FILTERS
Markets’ Tariff Response May Bring Both Sides to Table

Trade, Tariffs and the U.S. Election

  • 09.23.20
  • Economy & Policy
  • Article

How might the presidential election results impact U.S. trade? Find out.

As President Donald Trump and Democratic presidential nominee and former Vice President Joe Biden continue their race for the White House, Americans are still coping with the challenges of COVID-19. This includes navigating a delicate economy both here and abroad. And in an increasingly connected world, the United States’ economic strength is affected by that of other countries.

The presidential candidates’ trade proposals offer valuable insight into how each would help steer the U.S. through geopolitical tensions.

Getting tough on trade

Since taking office in 2017, Trump has adopted an “America First” approach to trade policy. He has reworked existing deals, redefined trade relationships and increased tariffs on imported goods and materials. Ultimately, Trump’s aim has been to promote U.S. products and jobs by reorienting industry toward domestic sourcing, as well as to enhance protections for U.S. intellectual property rights abroad. But these have proved to be complex and challenging feats.

In January 2020, the Trump administration signed a “phase one” trade deal with China requiring China to buy at least $200 billion more of U.S. goods and services on top of its 2017 purchases. It also reduced tariffs to 7.5% on $120 billion of Chinese products, while maintaining a steep 25% tariff on approximately $250 billion of Chinese imports. Although it’s too soon to tell if these commitments will be met, the Tax Foundation reports that Trump’s numerous rounds of tariffs on Chinese goods have amounted to a total tax increase of about $80 billion.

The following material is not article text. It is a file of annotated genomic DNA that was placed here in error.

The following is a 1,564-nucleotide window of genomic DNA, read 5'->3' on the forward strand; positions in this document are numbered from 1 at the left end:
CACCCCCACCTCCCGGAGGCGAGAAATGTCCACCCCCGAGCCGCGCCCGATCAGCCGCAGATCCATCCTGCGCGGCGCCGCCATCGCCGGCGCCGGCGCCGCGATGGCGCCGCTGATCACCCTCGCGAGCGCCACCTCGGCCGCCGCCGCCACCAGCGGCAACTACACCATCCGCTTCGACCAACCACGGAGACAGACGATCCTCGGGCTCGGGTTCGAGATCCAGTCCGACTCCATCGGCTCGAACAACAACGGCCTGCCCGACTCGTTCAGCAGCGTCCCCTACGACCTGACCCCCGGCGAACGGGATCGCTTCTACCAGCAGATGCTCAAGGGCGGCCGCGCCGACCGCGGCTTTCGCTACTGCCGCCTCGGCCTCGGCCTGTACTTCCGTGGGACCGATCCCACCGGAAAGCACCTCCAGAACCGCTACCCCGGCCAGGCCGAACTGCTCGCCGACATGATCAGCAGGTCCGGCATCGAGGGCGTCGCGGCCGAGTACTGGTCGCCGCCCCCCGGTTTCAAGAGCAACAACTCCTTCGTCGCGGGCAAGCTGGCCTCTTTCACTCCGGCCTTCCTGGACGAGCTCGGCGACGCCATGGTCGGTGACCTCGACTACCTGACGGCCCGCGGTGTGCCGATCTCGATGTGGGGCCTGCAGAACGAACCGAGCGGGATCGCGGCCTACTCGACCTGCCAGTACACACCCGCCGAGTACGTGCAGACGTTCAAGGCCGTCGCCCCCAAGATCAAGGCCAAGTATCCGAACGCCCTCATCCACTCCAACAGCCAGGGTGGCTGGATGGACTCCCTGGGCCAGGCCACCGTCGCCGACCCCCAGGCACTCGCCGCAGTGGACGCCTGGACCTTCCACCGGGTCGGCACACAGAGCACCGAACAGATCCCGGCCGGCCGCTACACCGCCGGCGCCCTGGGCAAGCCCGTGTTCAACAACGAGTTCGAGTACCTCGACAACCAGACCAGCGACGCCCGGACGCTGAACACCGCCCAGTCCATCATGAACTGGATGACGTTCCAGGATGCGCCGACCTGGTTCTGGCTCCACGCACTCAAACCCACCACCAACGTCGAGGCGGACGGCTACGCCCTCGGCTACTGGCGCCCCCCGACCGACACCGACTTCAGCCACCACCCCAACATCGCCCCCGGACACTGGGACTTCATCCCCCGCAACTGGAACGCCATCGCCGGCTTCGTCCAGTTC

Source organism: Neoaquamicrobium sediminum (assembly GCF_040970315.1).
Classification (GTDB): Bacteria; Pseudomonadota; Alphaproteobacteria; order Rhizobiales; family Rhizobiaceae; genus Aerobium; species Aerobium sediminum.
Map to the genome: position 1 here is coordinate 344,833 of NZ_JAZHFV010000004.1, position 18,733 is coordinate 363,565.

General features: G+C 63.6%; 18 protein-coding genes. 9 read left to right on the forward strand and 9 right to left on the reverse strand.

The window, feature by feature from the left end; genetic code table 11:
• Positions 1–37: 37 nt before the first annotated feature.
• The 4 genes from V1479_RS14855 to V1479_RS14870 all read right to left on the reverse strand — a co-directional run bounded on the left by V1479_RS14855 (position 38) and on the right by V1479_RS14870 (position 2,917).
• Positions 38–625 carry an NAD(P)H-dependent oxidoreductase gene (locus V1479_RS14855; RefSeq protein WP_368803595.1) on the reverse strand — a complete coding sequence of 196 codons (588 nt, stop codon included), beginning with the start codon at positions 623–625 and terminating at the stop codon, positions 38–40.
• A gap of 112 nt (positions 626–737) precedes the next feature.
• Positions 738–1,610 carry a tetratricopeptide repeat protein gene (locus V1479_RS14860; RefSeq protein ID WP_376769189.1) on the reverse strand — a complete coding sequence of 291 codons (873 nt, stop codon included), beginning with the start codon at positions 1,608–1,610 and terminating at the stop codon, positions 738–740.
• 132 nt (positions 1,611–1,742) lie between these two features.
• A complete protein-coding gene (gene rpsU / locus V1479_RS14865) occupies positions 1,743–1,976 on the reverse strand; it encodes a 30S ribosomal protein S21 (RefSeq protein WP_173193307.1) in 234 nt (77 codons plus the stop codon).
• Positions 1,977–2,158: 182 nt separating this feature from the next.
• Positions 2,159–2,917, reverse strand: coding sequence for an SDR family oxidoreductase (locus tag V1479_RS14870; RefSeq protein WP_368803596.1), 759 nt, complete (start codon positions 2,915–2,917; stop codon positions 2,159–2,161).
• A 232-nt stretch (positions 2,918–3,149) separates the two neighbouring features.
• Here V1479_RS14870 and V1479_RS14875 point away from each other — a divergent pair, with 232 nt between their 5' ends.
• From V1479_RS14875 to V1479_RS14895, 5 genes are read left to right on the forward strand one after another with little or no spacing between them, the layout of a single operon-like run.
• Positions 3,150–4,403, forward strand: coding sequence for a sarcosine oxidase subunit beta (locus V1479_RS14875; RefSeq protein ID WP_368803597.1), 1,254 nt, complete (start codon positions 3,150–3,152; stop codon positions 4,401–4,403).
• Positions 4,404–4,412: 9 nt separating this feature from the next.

Also on Trump’s trade agenda was the United States-Mexico-Canada Agreement (USMCA), which officially replaced the North American Free Trade Agreement (NAFTA) in July 2020. Compared to NAFTA, the USMCA increased the amount of North American-produced products in automobile manufacturing and more closely harmonizes wage standards. A 2019 report by the U.S. International Trade Commission noted that the USMCA is expected to boost U.S. manufacturing, agriculture and service industries – particularly auto manufacturing – and create 176,000 jobs within six years.

Same aim, different game

Biden shares Trump’s commitment to prioritizing U.S. manufacturing, vowing to crack down on tax code provisions that encourage outsourcing. In addition, he plans to continue putting pressure on China and promises no quick rollback on current tariffs. While Biden is likely to preserve existing tariffs in the near term, he may seek to relieve economic pressure by adopting more lenient conditions in the future.

Compared to Trump, Biden is advocating for a more globalized approach, hoping to build a united front with allies to establish a more balanced trade strategy that includes labor and environmental protections. As part of this push, he plans to negotiate the Trans-Pacific Partnership (TPP), tighten up labor and environmental provisions, and deploy an international coalition to counterbalance China’s expansion policies. He is also likely to prioritize a trade deal with the European Union.

No matter who wins in November 2020, one thing’s for certain: trade policy will continue playing a vital role in the U.S. economy.

Sources: Raymond James Equity Research; wsj.com; forbes.com; cnbc.com

All expressions of opinion reflect the judgment of Raymond James and are subject to change. There is no assurance the forecasts discussed will be realized.

TAG CLOUD